15. Ari, I think he means “you’re not with Durmstrang?” because then he asks, “Dumbledore’s?” he’s trying to make certain the person he’s talking to is on the “good side,” at least in his eyes, since Karkaroff was a Death Eater.

    I also always pictured the nifflers as being able to fit in the palm of the hand. I picture them much like the little soot creatures in Spirited Away, if anyone has seen that film.

    It took me a couple read-throughs of this book to understand the meaning of this chapter. I guess when I was young, finer plot points went right over my head. I was always so confused over this chapter!

  16. When Crouch says “you’re not…his?” I always assumed Crouch said “his,” meaning “Voldemort’s.” SPOILER: At this point, Crouch knows his son and/or Moody are Voldemort’s, so he’s trying to figure out if he’s talking to one of Voldemort’s men or Dumbledore’s men. And of course, as Harry himself will say later, he is very much Dumbledore’s man.

  17. I’d like to point out that, aside from Harry, neither Hermione nor Ron himself noticed the gold disappeared.

  18. I never figured out the central mystery in this book, but I kick myself because I also didn’t figure out a much less tangled mystery: what Fred and George were up to and who they were blackmailing. With this chapter, the reader now has all the clues needed to figure out that particular subplot . . .

  19. @Lesharo – I assumed that Ron only gave all the gold he grabbed to Harry to pay him back for the omnioculars, and Hermione never grabbed any. So they wouldn’t have any to notice it was missing… But I’m pretty sure the book never explicitly says this.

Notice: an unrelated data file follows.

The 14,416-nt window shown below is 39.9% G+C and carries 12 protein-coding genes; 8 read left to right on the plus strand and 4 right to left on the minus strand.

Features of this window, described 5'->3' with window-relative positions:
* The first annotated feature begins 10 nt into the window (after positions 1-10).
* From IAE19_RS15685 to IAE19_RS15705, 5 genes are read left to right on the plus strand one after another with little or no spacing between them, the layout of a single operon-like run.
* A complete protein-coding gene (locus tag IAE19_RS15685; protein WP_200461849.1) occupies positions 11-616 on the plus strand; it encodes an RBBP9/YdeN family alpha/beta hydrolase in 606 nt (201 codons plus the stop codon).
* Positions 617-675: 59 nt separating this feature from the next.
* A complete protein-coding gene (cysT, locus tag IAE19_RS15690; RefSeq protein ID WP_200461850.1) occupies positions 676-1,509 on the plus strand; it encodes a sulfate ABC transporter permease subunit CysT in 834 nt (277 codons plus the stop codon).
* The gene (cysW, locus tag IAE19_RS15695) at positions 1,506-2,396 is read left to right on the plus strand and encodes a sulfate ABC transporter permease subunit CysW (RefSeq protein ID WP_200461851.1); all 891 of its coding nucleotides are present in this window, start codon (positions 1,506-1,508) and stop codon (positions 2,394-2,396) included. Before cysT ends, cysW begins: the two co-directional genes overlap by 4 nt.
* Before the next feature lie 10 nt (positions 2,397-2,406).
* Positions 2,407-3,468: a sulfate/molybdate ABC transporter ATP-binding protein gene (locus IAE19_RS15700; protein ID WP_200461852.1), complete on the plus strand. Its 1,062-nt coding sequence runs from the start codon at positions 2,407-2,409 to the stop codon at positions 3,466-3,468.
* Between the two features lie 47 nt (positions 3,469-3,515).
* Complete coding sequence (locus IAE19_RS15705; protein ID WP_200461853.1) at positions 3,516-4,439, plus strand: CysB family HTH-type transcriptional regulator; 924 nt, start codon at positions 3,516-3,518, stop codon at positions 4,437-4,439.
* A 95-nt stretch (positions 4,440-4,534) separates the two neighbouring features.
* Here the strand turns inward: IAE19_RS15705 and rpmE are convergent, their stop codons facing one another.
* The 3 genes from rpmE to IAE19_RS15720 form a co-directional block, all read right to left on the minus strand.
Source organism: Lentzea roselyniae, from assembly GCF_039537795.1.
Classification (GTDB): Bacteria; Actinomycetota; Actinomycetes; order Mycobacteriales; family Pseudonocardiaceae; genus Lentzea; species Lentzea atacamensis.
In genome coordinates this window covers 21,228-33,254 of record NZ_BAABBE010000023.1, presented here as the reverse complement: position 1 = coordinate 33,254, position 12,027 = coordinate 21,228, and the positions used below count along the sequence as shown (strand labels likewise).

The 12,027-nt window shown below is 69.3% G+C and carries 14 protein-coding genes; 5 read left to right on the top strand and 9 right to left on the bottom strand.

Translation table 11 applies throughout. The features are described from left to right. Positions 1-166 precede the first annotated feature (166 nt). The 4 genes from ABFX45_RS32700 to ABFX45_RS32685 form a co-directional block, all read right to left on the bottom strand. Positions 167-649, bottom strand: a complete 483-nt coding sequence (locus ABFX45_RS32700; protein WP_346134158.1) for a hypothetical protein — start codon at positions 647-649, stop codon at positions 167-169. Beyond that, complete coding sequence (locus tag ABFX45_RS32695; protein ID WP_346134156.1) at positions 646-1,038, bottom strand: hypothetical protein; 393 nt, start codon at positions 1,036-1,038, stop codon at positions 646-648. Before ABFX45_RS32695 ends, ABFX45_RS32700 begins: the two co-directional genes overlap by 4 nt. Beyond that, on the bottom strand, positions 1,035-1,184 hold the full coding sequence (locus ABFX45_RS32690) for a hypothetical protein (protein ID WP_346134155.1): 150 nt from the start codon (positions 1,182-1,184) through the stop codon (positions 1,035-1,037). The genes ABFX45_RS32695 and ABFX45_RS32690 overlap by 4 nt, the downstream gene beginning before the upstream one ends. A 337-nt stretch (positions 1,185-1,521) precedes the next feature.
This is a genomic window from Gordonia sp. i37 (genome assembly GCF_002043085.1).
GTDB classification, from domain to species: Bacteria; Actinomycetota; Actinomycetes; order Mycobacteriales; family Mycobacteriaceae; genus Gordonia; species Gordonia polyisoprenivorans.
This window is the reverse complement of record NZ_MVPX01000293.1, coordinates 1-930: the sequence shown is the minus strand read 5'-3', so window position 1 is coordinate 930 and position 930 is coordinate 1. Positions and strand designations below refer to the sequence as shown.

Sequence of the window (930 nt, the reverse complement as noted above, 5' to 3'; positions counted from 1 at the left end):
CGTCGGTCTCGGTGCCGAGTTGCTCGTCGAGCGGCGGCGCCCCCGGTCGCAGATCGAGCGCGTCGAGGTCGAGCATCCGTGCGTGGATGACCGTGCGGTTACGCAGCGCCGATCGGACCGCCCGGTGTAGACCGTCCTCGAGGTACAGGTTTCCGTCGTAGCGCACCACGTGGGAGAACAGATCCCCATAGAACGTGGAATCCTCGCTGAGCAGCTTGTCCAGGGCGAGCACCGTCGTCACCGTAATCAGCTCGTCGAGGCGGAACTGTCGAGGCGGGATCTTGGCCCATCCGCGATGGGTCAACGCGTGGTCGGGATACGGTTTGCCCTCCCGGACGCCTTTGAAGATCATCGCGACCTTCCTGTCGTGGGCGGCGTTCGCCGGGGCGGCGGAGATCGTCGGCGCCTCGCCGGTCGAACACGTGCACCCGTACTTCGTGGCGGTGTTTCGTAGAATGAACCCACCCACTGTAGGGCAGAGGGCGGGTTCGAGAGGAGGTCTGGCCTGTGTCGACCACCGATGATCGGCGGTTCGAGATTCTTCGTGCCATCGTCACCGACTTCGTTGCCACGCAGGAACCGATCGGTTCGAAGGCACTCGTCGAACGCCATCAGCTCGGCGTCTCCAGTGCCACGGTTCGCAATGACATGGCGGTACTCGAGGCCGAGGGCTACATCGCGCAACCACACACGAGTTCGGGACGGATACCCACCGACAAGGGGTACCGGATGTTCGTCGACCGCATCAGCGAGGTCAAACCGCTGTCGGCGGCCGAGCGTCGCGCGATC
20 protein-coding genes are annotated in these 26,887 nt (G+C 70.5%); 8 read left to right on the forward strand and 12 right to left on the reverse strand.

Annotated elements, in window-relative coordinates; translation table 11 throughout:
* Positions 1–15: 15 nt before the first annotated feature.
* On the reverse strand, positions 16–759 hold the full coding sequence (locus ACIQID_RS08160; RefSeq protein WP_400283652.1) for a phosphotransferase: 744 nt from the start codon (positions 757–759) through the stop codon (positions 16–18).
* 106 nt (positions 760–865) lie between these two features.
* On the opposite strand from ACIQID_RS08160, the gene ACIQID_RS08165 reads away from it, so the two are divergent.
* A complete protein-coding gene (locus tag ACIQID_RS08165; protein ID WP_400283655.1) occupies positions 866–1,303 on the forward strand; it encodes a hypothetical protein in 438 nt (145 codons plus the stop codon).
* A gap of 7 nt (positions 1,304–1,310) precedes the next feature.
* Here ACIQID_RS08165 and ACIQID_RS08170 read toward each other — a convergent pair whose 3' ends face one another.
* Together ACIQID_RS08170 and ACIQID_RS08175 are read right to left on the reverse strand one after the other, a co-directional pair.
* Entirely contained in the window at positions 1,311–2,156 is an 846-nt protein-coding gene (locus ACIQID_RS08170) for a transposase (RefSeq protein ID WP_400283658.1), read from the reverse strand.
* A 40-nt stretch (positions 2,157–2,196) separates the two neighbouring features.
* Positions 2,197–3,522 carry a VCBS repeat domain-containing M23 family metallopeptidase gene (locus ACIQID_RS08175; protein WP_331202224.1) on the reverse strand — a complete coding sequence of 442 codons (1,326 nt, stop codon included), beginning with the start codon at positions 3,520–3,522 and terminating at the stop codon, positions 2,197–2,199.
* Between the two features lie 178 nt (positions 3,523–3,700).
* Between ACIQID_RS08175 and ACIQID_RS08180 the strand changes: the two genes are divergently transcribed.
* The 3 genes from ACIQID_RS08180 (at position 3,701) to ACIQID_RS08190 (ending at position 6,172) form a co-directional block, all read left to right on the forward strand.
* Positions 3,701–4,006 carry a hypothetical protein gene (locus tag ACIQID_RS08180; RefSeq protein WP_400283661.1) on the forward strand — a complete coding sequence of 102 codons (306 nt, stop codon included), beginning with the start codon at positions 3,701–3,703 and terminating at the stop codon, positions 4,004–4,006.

20. Something else for the “Something to remember” section: the eagle owl Harry notices while looking out of the Owlery which soars to the castle, around the Owlery (!) and out of sight. Later in the book we learn exactly for which purpose this owl was used at this particular flight.

  21. What was with Snape’s actions when he encountered Harry outside of Dumbldore’s office?

  22. I also just re-read GoF and Snape’s behavior is in my opinion really off when he tries to block Harry from entering Dumbledore’s office. We are used to seeing him be horrible to Harry, but Snape is aware of the entire situation and knows something very big is afoot because his Dark Mark is getting more pronounced. Also as a confidant of Dumbledore he would certainly have been discussing with Dumbledore the danger Harry’s obviously in from being in the Tournament at all. So when Harry comes running to see the headmaster all agitated, why would he try to stop him. It doesn’t read right in hindsight.

  23. I think that harry didn’t really register that hermione’s trolls (I love puns) were defending him because he was too angry about the way they were treating his friend – harry values his friends above all else because they’re the closest thing he’ll ever have to a true family (the dursleys don’t count cos they’re gits) Something that harry sadly does not realise about fame is that people often feel that they ‘know’ celebrities, and they are deserving of a say in how a celebrity’s life should go about. Some of the responses from twilight fans to Kristen stuwart’s affairs are unbelievable, and it’s the same here. Harry can’t really see the perpetrators’ points of view.
    Also, as for snape’s behaviour to harry in front of dumbledore’s office, I say again, testiness from the dark mark on his arm darkening, not helped by Karkaroff’s whinging. So he takes it out on his least favorite gryffindors. Also, whilst harry is agitated, he is clearly safe. And finally, Snape being a dick to harry really helps his cover story to voldemort, and he would not want the chief death eater to discover anything incriminating in harry’s mind.